I was aided in this venture into the unknown when I was made redundant by my employer, a local council. Once I had declared myself unemployed, I pushed hard to get on to a scheme called the New Enterprise Allowance. This gave a small payment each week to attempt to live on (impossible, but I did have redundancy money and a wife in employment as well) but the most important thing was access to business training and mentors. This meant I was able to go to workshops on writing business plans, social media management, self assessment taxes, grant applications, marketing, starting out in business and much more. The access to a mentor was brilliant. Mine was an experience businessman and knew every trick in the book; funding, selling, self-promotion and the art of the deal (sorry to drop a Trump-ism in there...).

If you need support setting up or just general help with your career as a self-employed writer, don't suffer in silence. There are loads of free advice sessions available to you:

  • Ask your local council. When I first new that redundancy was on the cards, I asked my local council and got a meeting with a Business Development Officer, who went through my options. Most councils will have some similar service as it is in the government's interest to promote and help new businesses – it's them you'll pay your taxes to when you're a millionaire, after all.
  • Check your local library. Many library authorities have a Business and Enterprise Hub now, which can hold meet-ups for free advice. It's worth having a look to see if your library authority subscribes to an online resource which is butchly named COBRA (COmplete Business Reference Advisor). Here they have fact sheets on every sort of career and business you can imagine, listing the research, qualifications and experience that would be helpful to start up. Some libraries can provide market research too from MintUK which can show lists of similar businesses and their turnovers, taken from the Companies House database. (Oh, and they have books too)
  • Every area should have a local business advice organisation. These are the people who monitor the New Enterprise Allowance and can support start-ups. Ask your local Job Centre for advice on how to contact them.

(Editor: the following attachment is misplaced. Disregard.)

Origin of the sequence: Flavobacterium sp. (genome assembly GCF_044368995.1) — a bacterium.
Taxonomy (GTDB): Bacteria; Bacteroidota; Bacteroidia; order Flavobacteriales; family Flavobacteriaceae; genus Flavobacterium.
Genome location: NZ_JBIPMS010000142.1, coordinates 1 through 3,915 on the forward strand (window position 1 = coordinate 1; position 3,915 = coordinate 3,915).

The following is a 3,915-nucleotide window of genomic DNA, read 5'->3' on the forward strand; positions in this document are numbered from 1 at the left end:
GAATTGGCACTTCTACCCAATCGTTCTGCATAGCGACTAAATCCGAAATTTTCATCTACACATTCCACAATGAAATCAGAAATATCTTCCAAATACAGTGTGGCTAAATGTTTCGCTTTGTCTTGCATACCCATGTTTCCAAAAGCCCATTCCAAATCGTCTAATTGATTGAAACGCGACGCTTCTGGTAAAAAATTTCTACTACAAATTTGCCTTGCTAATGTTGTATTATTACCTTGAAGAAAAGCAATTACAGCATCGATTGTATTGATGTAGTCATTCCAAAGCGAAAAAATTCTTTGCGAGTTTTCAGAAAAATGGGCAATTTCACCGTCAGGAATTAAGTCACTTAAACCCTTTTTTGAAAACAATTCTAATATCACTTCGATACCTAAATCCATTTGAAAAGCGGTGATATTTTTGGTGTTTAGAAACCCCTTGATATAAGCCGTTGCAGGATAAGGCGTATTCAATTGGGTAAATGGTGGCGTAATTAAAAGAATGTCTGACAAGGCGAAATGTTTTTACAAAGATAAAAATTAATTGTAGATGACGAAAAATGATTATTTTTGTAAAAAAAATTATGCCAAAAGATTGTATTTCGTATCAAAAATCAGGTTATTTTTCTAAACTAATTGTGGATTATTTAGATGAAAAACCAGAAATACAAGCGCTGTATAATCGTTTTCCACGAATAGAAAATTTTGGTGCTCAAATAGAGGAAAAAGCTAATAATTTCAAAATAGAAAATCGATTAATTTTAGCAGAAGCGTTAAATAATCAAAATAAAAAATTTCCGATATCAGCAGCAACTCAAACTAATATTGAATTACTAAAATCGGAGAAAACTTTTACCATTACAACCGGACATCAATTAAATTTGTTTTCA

• The government website here in the UK is invaluable. has loads of articles on how to set yourself up in business, all written in non-scary plain English. There is lots on there, so try as a starting point.
  • You may need funding; start up loans are available at reasonable rates but you'll need to get your business plan approved first. Check for details.
  • Lastly, ask friends for advice – even if they are a plumber or builder, they'll have a good grasp on self-employment and they will tell you it is not that scary. If you don't know anyone, join groups on Linked In and find meet-ups in your area. Don't be afraid to ask – every business person had to start out sometime.
Feel free to add your own authoritative business support links in the comments if you have any. Now, if you'll excuse me, I have some bookkeeping to do...

Monday, 20 June 2016

The Limos Circle The Block, by Susan Price and Andrew Price

                Hi again!

     There's such an atmosphere here at the launch for Three Billy Goats Gruff!
     The limos are circling the blog and we'll soon be welcoming our first star!

     And wait!
     A limo is pulling up!

          I can't see who's getting out yet....
          It's sure to be someone exciting!
          It's - it's - 

                                         Ooh, I'm thrilled!

It's the Bridge!

I was another bridge, further down river, but the part was written out.
That's how it is in this business.  
I was the original bridge too far and one of the bridges of Toko-Ri.
You don't see me. I was behind a building.